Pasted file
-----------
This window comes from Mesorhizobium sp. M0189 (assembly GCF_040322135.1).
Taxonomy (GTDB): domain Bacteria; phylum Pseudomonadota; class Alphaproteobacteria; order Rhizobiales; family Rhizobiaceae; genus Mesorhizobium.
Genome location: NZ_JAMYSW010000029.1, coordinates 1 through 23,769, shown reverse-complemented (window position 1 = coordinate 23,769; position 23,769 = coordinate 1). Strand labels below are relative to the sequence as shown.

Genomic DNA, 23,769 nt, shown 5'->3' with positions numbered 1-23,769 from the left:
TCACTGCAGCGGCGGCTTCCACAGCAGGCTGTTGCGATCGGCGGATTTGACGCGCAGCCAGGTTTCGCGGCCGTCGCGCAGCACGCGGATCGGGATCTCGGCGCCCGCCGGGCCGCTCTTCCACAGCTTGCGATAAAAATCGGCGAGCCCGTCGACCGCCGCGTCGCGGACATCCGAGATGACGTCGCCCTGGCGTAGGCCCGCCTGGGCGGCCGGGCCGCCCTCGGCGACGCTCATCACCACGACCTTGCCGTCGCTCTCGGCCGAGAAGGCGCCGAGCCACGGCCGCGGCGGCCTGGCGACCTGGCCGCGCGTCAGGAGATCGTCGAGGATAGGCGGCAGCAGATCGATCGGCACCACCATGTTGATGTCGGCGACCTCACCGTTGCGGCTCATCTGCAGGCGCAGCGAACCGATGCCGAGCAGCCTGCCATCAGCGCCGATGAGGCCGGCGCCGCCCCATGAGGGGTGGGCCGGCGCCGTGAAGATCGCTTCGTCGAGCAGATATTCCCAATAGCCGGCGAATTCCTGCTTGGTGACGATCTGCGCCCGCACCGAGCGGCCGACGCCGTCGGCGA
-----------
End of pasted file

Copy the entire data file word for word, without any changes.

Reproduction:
This window comes from Mesorhizobium sp. M0189 (assembly GCF_040322135.1).
Taxonomy (GTDB): domain Bacteria; phylum Pseudomonadota; class Alphaproteobacteria; order Rhizobiales; family Rhizobiaceae; genus Mesorhizobium.
Genome location: NZ_JAMYSW010000029.1, coordinates 1 through 23,769, shown reverse-complemented (window position 1 = coordinate 23,769; position 23,769 = coordinate 1). Strand labels below are relative to the sequence as shown.

Genomic DNA, 23,769 nt, shown 5'->3' with positions numbered 1-23,769 from the left:
TCACTGCAGCGGCGGCTTCCACAGCAGGCTGTTGCGATCGGCGGATTTGACGCGCAGCCAGGTTTCGCGGCCGTCGCGCAGCACGCGGATCGGGATCTCGGCGCCCGCCGGGCCGCTCTTCCACAGCTTGCGATAAAAATCGGCGAGCCCGTCGACCGCCGCGTCGCGGACATCCGAGATGACGTCGCCCTGGCGTAGGCCCGCCTGGGCGGCCGGGCCGCCCTCGGCGACGCTCATCACCACGACCTTGCCGTCGCTCTCGGCCGAGAAGGCGCCGAGCCACGGCCGCGGCGGCCTGGCGACCTGGCCGCGCGTCAGGAGATCGTCGAGGATAGGCGGCAGCAGATCGATCGGCACCACCATGTTGATGTCGGCGACCTCACCGTTGCGGCTCATCTGCAGGCGCAGCGAACCGATGCCGAGCAGCCTGCCATCAGCGCCGATGAGGCCGGCGCCGCCCCATGAGGGGTGGGCCGGCGCCGTGAAGATCGCTTCGTCGAGCAGATATTCCCAATAGCCGGCGAATTCCTGCTTGGTGACGATCTGCGCCCGCACCGAGCGGCCGACGCCGTCGGCGA